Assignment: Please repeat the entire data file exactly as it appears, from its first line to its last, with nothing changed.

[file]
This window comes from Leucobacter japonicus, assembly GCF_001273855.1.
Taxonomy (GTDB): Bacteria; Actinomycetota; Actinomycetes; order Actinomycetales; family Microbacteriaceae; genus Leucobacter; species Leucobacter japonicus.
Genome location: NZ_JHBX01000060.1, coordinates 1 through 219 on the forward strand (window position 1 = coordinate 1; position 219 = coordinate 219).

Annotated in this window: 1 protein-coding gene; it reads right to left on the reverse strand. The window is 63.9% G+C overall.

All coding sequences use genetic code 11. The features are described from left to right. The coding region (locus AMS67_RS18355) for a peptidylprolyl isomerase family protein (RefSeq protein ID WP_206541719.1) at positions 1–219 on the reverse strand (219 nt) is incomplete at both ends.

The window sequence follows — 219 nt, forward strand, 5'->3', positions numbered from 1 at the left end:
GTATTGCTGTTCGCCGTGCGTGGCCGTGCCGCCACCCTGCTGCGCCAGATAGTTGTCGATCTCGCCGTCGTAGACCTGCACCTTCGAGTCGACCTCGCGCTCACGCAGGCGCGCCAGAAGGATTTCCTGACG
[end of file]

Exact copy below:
This window comes from Leucobacter japonicus, assembly GCF_001273855.1.
Taxonomy (GTDB): Bacteria; Actinomycetota; Actinomycetes; order Actinomycetales; family Microbacteriaceae; genus Leucobacter; species Leucobacter japonicus.
Genome location: NZ_JHBX01000060.1, coordinates 1 through 219 on the forward strand (window position 1 = coordinate 1; position 219 = coordinate 219).

Annotated in this window: 1 protein-coding gene; it reads right to left on the reverse strand. The window is 63.9% G+C overall.

All coding sequences use genetic code 11. The features are described from left to right. The coding region (locus AMS67_RS18355) for a peptidylprolyl isomerase family protein (RefSeq protein ID WP_206541719.1) at positions 1–219 on the reverse strand (219 nt) is incomplete at both ends.

The window sequence follows — 219 nt, forward strand, 5'->3', positions numbered from 1 at the left end:
GTATTGCTGTTCGCCGTGCGTGGCCGTGCCGCCACCCTGCTGCGCCAGATAGTTGTCGATCTCGCCGTCGTAGACCTGCACCTTCGAGTCGACCTCGCGCTCACGCAGGCGCGCCAGAAGGATTTCCTGACG